In a blog series for Ploughshares, I interview a poet and a non-poet. This week, Nathaniel Mackey and musician Suzi Analogue.
Suzi Analogue’s genre-bending work takes Black music for a ride through its own history. In Analogue’s work, we hear soul, R&B (or “raw&B” as Analogue calls it), hip-hop, a range of electronic musics, and jazz. We hear jazz too in Nathaniel Mackey’s work. His latest, Blue Fasa traverses the multiple and tumultuous paths toward (and back away from) selfhood, and Black selfhood, giving at every moment a potent music.
Both Analogue and Mackey work in series. Mackey’s “Songs of the Andoumboulou” and his “mu” series have been with us for a long while. We’ve had less time with Analogue, whose series Love Affairz and ZONEZ have been around since 2014 and 2016, respectively. Nonetheless, Analogue, who just released the second volume of her ZONEZ series, titled “THE SPEAKERS PUSH AIR & MY TEARS DRY,” says she’s already thinking ahead to volume 10. Speaking of her own process, Analogue says, “The streets participate in this kind of serialization of work.”
I talked to Mackey and Analogue about how to, in Amiri Baraka’s words, find the self, then kill it—and about the role of technology in that process.
Anais Duplan: I had a conversation with Fred [Moten] earlier this summer where we talked about individuation. Fred was talking about the non-existence of the Black body or how individuation might impose upon the Black body. I had that in mind last night when I was revisiting the preface to Blue Fasa. There’s a moment when you talk about Baraka’s liner notes to The New Wave in Jazz. The phrase which just totally knocked me out is “New Black Music is this: Find the self then kill it.” I, immediately upon reading that, was like, how can we approach this as a truly two-part question? Where do we find the Black self and then how do we kill it?
Nathaniel Mackey: That is a statement of Baraka’s that I’ve pondered over for years. That’s not the first time I’ve quoted it. One of the things that he meant by that was [that] in the course of improvising and getting to the point where you can play free music, you have to find yourself. You have to find out what your sound is. It may be something innate, but you have to practice and find what it is, where it is, and how to get it out, and how to translate it through a horn or a piano or a bass—whatever—which you likely call “technology.” How do you technologize yourself? How do you utilize that technology to render something that may be unspeakable, or there before not spoken—and maybe unrenderable? How do you get out a version that at least approximates that self and, at the same time, registers your refusal to be satisfied that you have properly and authoritatively, or with some finality, articulated that self? Then you have to take that self into the interplay and dialogue and conversation and sometimes, debate and contentious interaction—friction—that is involved in playing in an ensemble. In some ways, you have to be prepared to lose that self, or even to be an instrument of losing it, which is to say, to be killing it. That means getting beyond what your prepared repertoire of selfhood is.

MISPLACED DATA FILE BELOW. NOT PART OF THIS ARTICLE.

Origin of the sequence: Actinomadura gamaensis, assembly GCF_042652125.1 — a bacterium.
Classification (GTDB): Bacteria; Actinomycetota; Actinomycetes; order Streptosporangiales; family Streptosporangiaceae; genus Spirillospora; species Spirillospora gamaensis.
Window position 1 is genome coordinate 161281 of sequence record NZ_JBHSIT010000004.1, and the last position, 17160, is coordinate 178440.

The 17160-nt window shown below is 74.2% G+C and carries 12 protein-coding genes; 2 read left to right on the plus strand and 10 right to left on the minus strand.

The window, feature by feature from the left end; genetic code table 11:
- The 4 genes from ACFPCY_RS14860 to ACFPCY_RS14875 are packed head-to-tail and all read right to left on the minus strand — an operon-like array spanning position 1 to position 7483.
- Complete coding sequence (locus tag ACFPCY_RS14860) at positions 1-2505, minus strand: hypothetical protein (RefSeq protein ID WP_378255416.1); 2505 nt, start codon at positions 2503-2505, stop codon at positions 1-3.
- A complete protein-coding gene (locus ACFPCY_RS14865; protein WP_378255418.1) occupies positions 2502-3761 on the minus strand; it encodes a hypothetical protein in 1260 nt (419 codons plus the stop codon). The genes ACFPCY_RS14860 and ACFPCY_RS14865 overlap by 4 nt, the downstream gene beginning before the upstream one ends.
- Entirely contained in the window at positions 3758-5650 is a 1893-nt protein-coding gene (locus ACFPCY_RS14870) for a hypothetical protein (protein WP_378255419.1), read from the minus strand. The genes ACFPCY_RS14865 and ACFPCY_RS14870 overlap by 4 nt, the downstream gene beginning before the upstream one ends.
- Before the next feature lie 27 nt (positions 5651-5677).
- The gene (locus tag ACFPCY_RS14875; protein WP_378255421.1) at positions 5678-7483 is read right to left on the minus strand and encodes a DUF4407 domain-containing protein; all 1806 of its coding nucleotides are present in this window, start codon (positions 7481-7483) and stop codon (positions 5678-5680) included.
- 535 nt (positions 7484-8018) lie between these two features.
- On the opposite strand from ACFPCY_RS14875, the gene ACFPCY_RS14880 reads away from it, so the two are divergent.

That’s some of it but that’s not all of it. It’s also in the context of a kind of sociopolitical ensembling that was going on at the time that we were involved in. I think there was tumult among black folks during that period—this is around the mid-sixties—that had come out of the Civil Rights Movement. One of the things that that involved was finding a self, really looking at the self that you had, and really coming to see that it had been fashioned by social relations that we wanted to obliterate. The whole regime of white supremacy and the social mores and instructions and folkways that kept that in place. You had to look at the extent to which you were compliant with that shaping. The self that you had found yourself to be was, in some way, a creation of that regime. Then killing it would mean fashioning a new self that would be in conflict with that regime and that wants to bring about the destruction of that regime.
Suzi Analogue talks about fashioning a self as a black femme intellectual in the arts context.